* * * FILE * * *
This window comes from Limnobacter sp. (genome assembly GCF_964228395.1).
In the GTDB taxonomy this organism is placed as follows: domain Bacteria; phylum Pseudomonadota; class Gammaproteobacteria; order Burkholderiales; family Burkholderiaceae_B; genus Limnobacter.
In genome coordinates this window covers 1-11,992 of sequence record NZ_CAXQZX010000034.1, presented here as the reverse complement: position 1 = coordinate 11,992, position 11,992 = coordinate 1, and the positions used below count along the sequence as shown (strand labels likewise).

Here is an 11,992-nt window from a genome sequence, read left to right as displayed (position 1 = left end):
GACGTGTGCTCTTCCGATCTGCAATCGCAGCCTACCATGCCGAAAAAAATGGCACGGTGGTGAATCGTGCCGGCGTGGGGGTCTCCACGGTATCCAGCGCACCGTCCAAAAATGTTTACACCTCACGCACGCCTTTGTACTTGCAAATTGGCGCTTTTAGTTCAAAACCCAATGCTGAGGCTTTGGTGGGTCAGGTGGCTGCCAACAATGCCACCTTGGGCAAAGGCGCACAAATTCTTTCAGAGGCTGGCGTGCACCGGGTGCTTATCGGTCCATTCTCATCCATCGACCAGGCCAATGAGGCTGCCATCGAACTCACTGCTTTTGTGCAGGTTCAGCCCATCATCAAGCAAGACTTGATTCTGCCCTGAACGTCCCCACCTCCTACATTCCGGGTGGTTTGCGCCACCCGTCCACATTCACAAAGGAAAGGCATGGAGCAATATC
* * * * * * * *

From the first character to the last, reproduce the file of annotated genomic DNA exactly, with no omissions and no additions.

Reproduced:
This window comes from Limnobacter sp. (genome assembly GCF_964228395.1).
In the GTDB taxonomy this organism is placed as follows: domain Bacteria; phylum Pseudomonadota; class Gammaproteobacteria; order Burkholderiales; family Burkholderiaceae_B; genus Limnobacter.
In genome coordinates this window covers 1-11,992 of sequence record NZ_CAXQZX010000034.1, presented here as the reverse complement: position 1 = coordinate 11,992, position 11,992 = coordinate 1, and the positions used below count along the sequence as shown (strand labels likewise).

Here is an 11,992-nt window from a genome sequence, read left to right as displayed (position 1 = left end):
GACGTGTGCTCTTCCGATCTGCAATCGCAGCCTACCATGCCGAAAAAAATGGCACGGTGGTGAATCGTGCCGGCGTGGGGGTCTCCACGGTATCCAGCGCACCGTCCAAAAATGTTTACACCTCACGCACGCCTTTGTACTTGCAAATTGGCGCTTTTAGTTCAAAACCCAATGCTGAGGCTTTGGTGGGTCAGGTGGCTGCCAACAATGCCACCTTGGGCAAAGGCGCACAAATTCTTTCAGAGGCTGGCGTGCACCGGGTGCTTATCGGTCCATTCTCATCCATCGACCAGGCCAATGAGGCTGCCATCGAACTCACTGCTTTTGTGCAGGTTCAGCCCATCATCAAGCAAGACTTGATTCTGCCCTGAACGTCCCCACCTCCTACATTCCGGGTGGTTTGCGCCACCCGTCCACATTCACAAAGGAAAGGCATGGAGCAATATC